Cattle Futures Fall to Two-Week Low on Slack Beef Demand

Cattle futures fell to a two-week low on signs of ebbing U.S. demand for beef amid declining exports. Hog prices also dropped.

In the week ended July 18, export sales of beef were 14,881 metric tons (32.8 million pounds), down 15 percent from the four-week average, U.S. Department of Agriculture data show. Yesterday, the wholesale price fell 1.1 percent to $1.8689 a pound, the lowest since Feb. 28, according to government figures.

“Exports sales tailing off hasn’t helped the cattle market,” Dick Quiter, an account executive at McFarland Commodities LLC in Chicago, said in a telephone interview. Domestic “movement is slow,” he said.

Cattle futures for October delivery slumped 0.6 percent to $1.24875 a pound at 10:43 a.m. on the Chicago Mercantile Exchange. Earlier, the price touched $1.2455, the lowest for a most-active contract since July 9.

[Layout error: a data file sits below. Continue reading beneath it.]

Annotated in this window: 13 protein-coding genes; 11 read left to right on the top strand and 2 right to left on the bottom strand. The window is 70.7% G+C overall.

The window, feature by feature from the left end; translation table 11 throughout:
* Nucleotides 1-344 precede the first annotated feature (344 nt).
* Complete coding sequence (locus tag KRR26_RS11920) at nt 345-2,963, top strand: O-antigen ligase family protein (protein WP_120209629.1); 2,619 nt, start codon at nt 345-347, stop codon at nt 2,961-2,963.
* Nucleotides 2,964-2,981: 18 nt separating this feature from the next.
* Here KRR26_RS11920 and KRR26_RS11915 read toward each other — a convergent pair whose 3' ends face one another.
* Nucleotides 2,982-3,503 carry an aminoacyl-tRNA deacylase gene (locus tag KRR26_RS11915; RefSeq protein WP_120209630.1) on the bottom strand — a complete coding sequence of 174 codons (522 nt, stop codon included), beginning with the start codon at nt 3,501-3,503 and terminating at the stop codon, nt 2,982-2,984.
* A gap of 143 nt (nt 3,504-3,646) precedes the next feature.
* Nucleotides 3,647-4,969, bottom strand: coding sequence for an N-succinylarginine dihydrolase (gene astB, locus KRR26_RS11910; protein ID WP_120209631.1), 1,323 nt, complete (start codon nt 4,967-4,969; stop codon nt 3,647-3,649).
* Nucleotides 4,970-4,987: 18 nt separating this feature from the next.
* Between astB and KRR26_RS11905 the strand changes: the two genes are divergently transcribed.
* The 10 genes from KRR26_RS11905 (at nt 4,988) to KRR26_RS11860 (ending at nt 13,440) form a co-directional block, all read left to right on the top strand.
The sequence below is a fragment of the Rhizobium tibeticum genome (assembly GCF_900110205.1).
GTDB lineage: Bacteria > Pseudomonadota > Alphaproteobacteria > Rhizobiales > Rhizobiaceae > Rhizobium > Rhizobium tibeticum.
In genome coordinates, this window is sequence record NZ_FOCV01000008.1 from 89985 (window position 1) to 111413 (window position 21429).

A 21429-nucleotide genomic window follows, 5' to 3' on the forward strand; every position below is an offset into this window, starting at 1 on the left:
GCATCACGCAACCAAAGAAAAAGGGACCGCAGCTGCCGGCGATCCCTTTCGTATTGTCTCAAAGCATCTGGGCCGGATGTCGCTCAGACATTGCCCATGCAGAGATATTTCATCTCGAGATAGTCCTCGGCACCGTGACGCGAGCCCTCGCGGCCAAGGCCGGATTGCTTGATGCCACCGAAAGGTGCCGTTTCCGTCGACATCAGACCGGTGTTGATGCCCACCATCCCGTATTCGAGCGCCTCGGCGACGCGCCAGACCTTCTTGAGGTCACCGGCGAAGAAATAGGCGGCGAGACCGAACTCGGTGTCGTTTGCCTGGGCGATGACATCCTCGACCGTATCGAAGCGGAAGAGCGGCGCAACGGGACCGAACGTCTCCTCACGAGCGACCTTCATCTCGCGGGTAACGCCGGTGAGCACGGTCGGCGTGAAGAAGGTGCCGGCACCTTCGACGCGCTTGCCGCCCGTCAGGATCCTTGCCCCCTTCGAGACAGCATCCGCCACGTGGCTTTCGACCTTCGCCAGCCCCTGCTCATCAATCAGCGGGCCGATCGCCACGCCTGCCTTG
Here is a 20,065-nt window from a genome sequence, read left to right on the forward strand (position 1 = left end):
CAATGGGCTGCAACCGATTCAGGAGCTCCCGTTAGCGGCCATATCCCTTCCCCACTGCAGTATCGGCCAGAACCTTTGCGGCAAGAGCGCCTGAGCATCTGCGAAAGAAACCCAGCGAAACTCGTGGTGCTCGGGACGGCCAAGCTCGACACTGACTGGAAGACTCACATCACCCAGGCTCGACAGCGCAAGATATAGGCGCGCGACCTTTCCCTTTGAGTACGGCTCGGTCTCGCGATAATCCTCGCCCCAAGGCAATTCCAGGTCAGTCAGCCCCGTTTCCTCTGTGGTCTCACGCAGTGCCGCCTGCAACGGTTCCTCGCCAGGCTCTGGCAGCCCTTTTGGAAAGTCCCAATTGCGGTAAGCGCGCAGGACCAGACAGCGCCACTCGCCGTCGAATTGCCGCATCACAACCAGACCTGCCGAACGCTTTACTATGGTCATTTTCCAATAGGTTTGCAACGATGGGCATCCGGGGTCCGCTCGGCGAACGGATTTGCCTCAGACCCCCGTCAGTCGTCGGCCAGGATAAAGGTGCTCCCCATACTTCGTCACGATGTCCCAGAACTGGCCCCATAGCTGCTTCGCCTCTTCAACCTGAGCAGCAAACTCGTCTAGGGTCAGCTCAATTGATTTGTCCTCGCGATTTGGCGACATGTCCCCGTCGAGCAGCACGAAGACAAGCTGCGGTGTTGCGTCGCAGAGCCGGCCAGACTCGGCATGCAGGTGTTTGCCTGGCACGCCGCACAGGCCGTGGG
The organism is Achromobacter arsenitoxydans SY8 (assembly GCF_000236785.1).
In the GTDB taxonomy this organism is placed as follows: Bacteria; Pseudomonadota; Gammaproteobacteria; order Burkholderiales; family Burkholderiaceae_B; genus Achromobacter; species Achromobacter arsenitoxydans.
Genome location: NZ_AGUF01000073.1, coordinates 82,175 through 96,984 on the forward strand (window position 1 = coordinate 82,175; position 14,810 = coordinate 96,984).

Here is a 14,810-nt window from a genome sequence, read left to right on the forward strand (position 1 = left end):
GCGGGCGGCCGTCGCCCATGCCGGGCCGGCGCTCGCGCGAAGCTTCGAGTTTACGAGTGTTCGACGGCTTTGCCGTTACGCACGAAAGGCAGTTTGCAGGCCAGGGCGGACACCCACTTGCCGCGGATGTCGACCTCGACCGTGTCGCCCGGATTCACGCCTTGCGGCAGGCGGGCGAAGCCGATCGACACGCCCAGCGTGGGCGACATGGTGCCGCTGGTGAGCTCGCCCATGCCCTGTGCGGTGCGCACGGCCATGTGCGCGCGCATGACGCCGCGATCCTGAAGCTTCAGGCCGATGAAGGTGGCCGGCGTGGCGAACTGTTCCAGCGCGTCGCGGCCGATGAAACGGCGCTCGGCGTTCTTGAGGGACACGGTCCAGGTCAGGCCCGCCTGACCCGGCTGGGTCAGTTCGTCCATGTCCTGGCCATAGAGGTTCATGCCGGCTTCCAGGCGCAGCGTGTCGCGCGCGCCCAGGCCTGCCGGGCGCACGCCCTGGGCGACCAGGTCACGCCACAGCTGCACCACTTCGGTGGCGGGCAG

Feeder-cattle futures for August settlement declined 0.6 percent to $1.52125 a pound.

Hog futures for October settlement fell 0.3 percent to 86.35 cents a pound. The price climbed in the previous three days, the longest rally in six weeks.

To contact the reporter on this story: Elizabeth Campbell in Chicago at ecampbell14@bloomberg.net

To contact the editor responsible for this story: Steve Stroth at sstroth@bloomberg.net.

Press spacebar to pause and continue. Press esc to stop.

Bloomberg reserves the right to remove comments but is under no obligation to do so, or to explain individual moderation decisions.

Please enable JavaScript to view the comments powered by Disqus.